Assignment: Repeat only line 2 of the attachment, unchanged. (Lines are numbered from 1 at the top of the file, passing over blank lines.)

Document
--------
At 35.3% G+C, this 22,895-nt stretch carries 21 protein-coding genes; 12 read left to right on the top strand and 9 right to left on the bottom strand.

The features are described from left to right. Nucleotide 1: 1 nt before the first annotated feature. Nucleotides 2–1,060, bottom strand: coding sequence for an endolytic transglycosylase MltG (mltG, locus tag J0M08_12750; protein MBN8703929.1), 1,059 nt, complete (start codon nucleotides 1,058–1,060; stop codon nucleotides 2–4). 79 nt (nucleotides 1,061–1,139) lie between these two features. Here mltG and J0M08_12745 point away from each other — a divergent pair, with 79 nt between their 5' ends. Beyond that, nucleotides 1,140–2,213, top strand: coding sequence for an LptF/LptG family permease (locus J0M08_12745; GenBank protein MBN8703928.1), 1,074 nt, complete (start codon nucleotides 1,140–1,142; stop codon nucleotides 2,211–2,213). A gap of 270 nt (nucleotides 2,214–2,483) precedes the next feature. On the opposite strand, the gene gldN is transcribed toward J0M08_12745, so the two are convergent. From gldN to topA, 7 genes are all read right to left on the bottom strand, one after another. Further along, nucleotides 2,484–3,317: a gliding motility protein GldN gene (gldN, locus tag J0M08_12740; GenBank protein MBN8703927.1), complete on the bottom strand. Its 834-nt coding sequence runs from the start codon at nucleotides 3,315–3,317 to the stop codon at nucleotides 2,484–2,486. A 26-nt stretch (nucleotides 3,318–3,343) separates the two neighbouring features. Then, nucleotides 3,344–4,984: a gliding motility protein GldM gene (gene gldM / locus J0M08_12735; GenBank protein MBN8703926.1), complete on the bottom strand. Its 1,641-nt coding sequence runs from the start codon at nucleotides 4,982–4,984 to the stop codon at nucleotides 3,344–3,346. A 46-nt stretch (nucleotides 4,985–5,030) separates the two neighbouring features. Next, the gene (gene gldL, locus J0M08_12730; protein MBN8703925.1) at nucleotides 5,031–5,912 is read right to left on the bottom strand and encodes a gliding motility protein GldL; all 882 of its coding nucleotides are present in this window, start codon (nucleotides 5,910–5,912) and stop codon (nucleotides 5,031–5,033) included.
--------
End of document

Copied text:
The features are described from left to right. Nucleotide 1: 1 nt before the first annotated feature. Nucleotides 2–1,060, bottom strand: coding sequence for an endolytic transglycosylase MltG (mltG, locus tag J0M08_12750; protein MBN8703929.1), 1,059 nt, complete (start codon nucleotides 1,058–1,060; stop codon nucleotides 2–4). 79 nt (nucleotides 1,061–1,139) lie between these two features. Here mltG and J0M08_12745 point away from each other — a divergent pair, with 79 nt between their 5' ends. Beyond that, nucleotides 1,140–2,213, top strand: coding sequence for an LptF/LptG family permease (locus J0M08_12745; GenBank protein MBN8703928.1), 1,074 nt, complete (start codon nucleotides 1,140–1,142; stop codon nucleotides 2,211–2,213). A gap of 270 nt (nucleotides 2,214–2,483) precedes the next feature. On the opposite strand, the gene gldN is transcribed toward J0M08_12745, so the two are convergent. From gldN to topA, 7 genes are all read right to left on the bottom strand, one after another. Further along, nucleotides 2,484–3,317: a gliding motility protein GldN gene (gldN, locus tag J0M08_12740; GenBank protein MBN8703927.1), complete on the bottom strand. Its 834-nt coding sequence runs from the start codon at nucleotides 3,315–3,317 to the stop codon at nucleotides 2,484–2,486. A 26-nt stretch (nucleotides 3,318–3,343) separates the two neighbouring features. Then, nucleotides 3,344–4,984: a gliding motility protein GldM gene (gene gldM / locus J0M08_12735; GenBank protein MBN8703926.1), complete on the bottom strand. Its 1,641-nt coding sequence runs from the start codon at nucleotides 4,982–4,984 to the stop codon at nucleotides 3,344–3,346. A 46-nt stretch (nucleotides 4,985–5,030) separates the two neighbouring features. Next, the gene (gene gldL, locus J0M08_12730; protein MBN8703925.1) at nucleotides 5,031–5,912 is read right to left on the bottom strand and encodes a gliding motility protein GldL; all 882 of its coding nucleotides are present in this window, start codon (nucleotides 5,910–5,912) and stop codon (nucleotides 5,031–5,033) included.